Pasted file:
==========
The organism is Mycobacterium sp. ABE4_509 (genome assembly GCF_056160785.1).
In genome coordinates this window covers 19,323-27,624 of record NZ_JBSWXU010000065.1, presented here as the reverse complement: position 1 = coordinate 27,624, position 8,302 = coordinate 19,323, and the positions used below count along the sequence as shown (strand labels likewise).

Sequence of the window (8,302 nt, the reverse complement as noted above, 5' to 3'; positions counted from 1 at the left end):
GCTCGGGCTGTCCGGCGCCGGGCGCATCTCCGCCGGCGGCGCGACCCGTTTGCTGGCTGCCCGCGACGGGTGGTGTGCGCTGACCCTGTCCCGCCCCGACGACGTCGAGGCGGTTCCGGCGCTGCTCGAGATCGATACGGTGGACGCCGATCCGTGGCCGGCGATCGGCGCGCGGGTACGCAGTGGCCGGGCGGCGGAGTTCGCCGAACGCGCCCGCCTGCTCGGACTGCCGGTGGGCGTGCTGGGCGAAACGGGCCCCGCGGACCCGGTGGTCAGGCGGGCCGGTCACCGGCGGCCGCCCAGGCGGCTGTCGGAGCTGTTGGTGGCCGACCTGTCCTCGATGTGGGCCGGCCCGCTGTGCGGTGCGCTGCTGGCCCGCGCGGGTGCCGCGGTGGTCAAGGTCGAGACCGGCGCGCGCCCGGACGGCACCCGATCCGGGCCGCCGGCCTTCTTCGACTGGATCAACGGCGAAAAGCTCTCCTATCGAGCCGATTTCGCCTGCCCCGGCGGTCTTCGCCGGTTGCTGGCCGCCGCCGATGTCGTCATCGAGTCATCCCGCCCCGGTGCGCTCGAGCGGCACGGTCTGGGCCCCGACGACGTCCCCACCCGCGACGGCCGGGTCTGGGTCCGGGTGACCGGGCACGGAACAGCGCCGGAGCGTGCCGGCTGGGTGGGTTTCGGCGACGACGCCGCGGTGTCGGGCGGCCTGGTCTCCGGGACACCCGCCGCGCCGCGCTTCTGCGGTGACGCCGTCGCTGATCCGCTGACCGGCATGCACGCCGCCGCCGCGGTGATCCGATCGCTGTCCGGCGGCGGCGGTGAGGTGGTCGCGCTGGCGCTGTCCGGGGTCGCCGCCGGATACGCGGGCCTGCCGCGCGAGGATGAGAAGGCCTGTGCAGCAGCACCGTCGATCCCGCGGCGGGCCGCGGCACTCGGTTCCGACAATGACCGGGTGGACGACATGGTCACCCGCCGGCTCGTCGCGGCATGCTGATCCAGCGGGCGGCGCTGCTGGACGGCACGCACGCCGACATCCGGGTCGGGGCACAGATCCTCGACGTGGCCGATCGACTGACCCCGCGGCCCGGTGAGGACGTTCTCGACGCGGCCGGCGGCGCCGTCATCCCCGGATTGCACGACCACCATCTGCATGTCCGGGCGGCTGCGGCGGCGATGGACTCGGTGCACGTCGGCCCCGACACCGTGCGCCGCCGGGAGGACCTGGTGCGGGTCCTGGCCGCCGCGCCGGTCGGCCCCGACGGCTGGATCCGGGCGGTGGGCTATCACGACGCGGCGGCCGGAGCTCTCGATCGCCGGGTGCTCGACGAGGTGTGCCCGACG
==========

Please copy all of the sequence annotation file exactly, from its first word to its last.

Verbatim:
The organism is Mycobacterium sp. ABE4_509 (genome assembly GCF_056160785.1).
In genome coordinates this window covers 19,323-27,624 of record NZ_JBSWXU010000065.1, presented here as the reverse complement: position 1 = coordinate 27,624, position 8,302 = coordinate 19,323, and the positions used below count along the sequence as shown (strand labels likewise).

Sequence of the window (8,302 nt, the reverse complement as noted above, 5' to 3'; positions counted from 1 at the left end):
GCTCGGGCTGTCCGGCGCCGGGCGCATCTCCGCCGGCGGCGCGACCCGTTTGCTGGCTGCCCGCGACGGGTGGTGTGCGCTGACCCTGTCCCGCCCCGACGACGTCGAGGCGGTTCCGGCGCTGCTCGAGATCGATACGGTGGACGCCGATCCGTGGCCGGCGATCGGCGCGCGGGTACGCAGTGGCCGGGCGGCGGAGTTCGCCGAACGCGCCCGCCTGCTCGGACTGCCGGTGGGCGTGCTGGGCGAAACGGGCCCCGCGGACCCGGTGGTCAGGCGGGCCGGTCACCGGCGGCCGCCCAGGCGGCTGTCGGAGCTGTTGGTGGCCGACCTGTCCTCGATGTGGGCCGGCCCGCTGTGCGGTGCGCTGCTGGCCCGCGCGGGTGCCGCGGTGGTCAAGGTCGAGACCGGCGCGCGCCCGGACGGCACCCGATCCGGGCCGCCGGCCTTCTTCGACTGGATCAACGGCGAAAAGCTCTCCTATCGAGCCGATTTCGCCTGCCCCGGCGGTCTTCGCCGGTTGCTGGCCGCCGCCGATGTCGTCATCGAGTCATCCCGCCCCGGTGCGCTCGAGCGGCACGGTCTGGGCCCCGACGACGTCCCCACCCGCGACGGCCGGGTCTGGGTCCGGGTGACCGGGCACGGAACAGCGCCGGAGCGTGCCGGCTGGGTGGGTTTCGGCGACGACGCCGCGGTGTCGGGCGGCCTGGTCTCCGGGACACCCGCCGCGCCGCGCTTCTGCGGTGACGCCGTCGCTGATCCGCTGACCGGCATGCACGCCGCCGCCGCGGTGATCCGATCGCTGTCCGGCGGCGGCGGTGAGGTGGTCGCGCTGGCGCTGTCCGGGGTCGCCGCCGGATACGCGGGCCTGCCGCGCGAGGATGAGAAGGCCTGTGCAGCAGCACCGTCGATCCCGCGGCGGGCCGCGGCACTCGGTTCCGACAATGACCGGGTGGACGACATGGTCACCCGCCGGCTCGTCGCGGCATGCTGATCCAGCGGGCGGCGCTGCTGGACGGCACGCACGCCGACATCCGGGTCGGGGCACAGATCCTCGACGTGGCCGATCGACTGACCCCGCGGCCCGGTGAGGACGTTCTCGACGCGGCCGGCGGCGCCGTCATCCCCGGATTGCACGACCACCATCTGCATGTCCGGGCGGCTGCGGCGGCGATGGACTCGGTGCACGTCGGCCCCGACACCGTGCGCCGCCGGGAGGACCTGGTGCGGGTCCTGGCCGCCGCGCCGGTCGGCCCCGACGGCTGGATCCGGGCGGTGGGCTATCACGACGCGGCGGCCGGAGCTCTCGATCGCCGGGTGCTCGACGAGGTGTGCCCGACG